Nylas CTO Christine Spang talks about how businesses are leveraging machine learning and conversational AI to stay competitive.
Nylas is a developer API platform that helps build productivity features directly into applications. Earlier this year, the company raised $120m in Series C funding led by Tiger Global. The round also featured individual investments from some notable entrepreneurs, including Stripe co-founders Patrick and John Collison.
APIs are used by many businesses as a way to integrate complex functionality into their platforms. Founded in 2015, Nylas started with email and scheduling APIs but has since expanded into security, automation, intelligence and UI/UX.
Earlier this month, the company announced plans to expand its operations across Europe. While it operates with a remote-first workforce, the company has offices in London and Amsterdam and may add more locations in Europe as part of its expansion.
Christine Spang is the co-founder and CTO at Nylas, where she leads the company’s technical strategy and the development of productivity-driven products and experiences for software developers and technical teams. She spends a lot of her time strategising about the future of software and how Nylas can lean into existing and emerging trends and applications in order to push the platform forward.
Prior to founding Nylas, she was a principal developer at Ksplice and Oracle, where she focused on back-end systems. Spang is also a strong advocate for diversity within the tech community through organisations such as Lesbians Who Tech, DevColor, and Women Who Code. She holds a degree in computer science from MIT.
‘Digital transformation goes beyond assessing day-to-day operations, it is a culture shift’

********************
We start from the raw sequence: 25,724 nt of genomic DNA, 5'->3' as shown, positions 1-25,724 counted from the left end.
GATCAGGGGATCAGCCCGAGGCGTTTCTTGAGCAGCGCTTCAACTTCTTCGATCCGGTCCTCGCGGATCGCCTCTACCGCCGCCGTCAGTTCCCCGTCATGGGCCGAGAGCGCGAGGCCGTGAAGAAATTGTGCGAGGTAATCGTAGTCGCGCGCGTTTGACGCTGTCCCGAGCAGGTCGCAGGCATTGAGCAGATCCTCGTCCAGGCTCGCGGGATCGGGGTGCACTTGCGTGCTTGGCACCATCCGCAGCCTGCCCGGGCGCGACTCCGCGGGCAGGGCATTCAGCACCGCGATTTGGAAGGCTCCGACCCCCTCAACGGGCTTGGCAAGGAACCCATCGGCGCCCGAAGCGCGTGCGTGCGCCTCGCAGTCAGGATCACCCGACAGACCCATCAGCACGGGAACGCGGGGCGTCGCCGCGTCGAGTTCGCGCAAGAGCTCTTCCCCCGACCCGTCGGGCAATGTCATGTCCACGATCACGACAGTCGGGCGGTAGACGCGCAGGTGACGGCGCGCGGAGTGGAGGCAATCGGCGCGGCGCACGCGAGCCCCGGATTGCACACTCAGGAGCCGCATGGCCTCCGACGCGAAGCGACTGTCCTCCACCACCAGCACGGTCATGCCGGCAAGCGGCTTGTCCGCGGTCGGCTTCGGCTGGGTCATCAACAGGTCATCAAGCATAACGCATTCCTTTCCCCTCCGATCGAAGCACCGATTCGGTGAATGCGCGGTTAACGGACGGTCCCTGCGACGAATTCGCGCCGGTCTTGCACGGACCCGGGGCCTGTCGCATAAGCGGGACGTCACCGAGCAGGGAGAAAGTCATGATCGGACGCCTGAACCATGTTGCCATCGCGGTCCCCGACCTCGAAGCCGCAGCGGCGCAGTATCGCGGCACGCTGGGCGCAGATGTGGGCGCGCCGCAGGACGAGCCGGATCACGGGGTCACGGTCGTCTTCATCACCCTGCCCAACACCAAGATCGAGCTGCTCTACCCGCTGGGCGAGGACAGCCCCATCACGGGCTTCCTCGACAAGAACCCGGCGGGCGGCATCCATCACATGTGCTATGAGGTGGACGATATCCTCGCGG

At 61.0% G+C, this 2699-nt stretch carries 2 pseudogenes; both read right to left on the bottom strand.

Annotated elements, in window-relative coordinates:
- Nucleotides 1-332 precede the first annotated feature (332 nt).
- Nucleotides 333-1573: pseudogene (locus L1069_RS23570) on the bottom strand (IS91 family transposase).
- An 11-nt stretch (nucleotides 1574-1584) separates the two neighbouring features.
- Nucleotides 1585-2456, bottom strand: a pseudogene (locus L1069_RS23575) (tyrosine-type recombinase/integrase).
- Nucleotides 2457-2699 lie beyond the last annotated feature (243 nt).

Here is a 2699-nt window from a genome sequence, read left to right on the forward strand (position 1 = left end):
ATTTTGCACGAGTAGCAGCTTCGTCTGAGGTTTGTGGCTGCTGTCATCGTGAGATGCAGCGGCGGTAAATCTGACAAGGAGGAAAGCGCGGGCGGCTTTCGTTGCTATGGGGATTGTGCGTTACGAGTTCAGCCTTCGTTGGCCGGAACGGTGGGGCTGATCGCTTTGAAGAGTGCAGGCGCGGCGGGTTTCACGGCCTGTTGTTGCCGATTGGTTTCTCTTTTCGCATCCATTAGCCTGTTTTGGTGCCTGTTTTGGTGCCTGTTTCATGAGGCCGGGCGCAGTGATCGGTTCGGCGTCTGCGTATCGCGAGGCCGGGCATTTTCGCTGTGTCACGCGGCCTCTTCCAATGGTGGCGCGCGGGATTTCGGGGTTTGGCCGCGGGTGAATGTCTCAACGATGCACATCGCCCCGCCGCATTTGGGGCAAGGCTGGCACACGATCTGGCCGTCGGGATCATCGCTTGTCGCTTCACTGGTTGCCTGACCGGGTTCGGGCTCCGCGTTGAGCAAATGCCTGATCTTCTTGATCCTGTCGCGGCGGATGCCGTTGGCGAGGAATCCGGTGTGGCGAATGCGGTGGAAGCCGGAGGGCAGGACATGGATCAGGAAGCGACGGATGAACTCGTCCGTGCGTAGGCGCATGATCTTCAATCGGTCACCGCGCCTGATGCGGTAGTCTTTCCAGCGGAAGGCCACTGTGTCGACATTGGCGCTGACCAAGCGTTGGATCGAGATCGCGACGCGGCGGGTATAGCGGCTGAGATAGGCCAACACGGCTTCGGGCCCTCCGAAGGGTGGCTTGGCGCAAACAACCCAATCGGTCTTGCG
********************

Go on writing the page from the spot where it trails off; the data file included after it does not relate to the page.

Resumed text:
– CHRISTINE SPANG
Are you spearheading any major product or IT initiatives you can tell us about?
While there are numerous exciting projects going on right now at Nylas, one that is tremendously exciting is the adoption of our Neural API and how our customers are leveraging machine learning and conversational AI.
We are seeing that through our Neural API, businesses are leveraging automation to build better, more intelligent workflows that are freeing up their employees and teams to focus on projects of greater impact and importance.
How big is your team?
Nylas is more than 200 people across numerous locations, countries and continents. Our engineering team recently surpassed 100 people. We look to outsource when appropriate. Whether that is for specific projects or through unique integrations, we have found that the combination of outsourcing and automation combined with hiring great people has been a core component of our ability to ship products, features and services faster without compromising on quality.
What are your thoughts on digital transformation and how are you addressing it?
Digital transformation is the process of fundamentally reshaping your business through the use of digital tools, technology and processes. Digital transformation goes beyond assessing day-to-day operations, it is a culture shift.
It is rethinking business interactions for both employees and customers and identifying where and how to infuse modern technology into those processes. Over the next decade, advancement in AI/machine learning will drive massive efficiency, making this transformation absolutely necessary to stay competitive.
What big tech trends do you believe are changing the world?
Companies are increasingly viewing AI and automation not as a way to replace humans, but as a way to support them and help them be more productive and efficient in their roles. This will involve leveraging AI and automation to more efficiently access and structure data, giving humans the ability to surface real-time information in order to more productively complete tasks.
Companies will also increasingly look to build automated workflows that can remove humans from administrative tasks such as inputting information, downloading attachments, setting up meetings etc, allowing them to focus on more high-touch and critical issues.
In terms of security, what are your thoughts on how we can better protect data?
As software becomes more complex, automation becomes table stakes not just for building features, but for security as well. And while there are numerous compliance-as-a-service options available that can dramatically accelerate security and compliance, security starts and ends with people.
Training and educating employees on how to identify and report suspicious behaviour is the best way to mitigate risks and avoid sensitive data from falling into the wrong hands.
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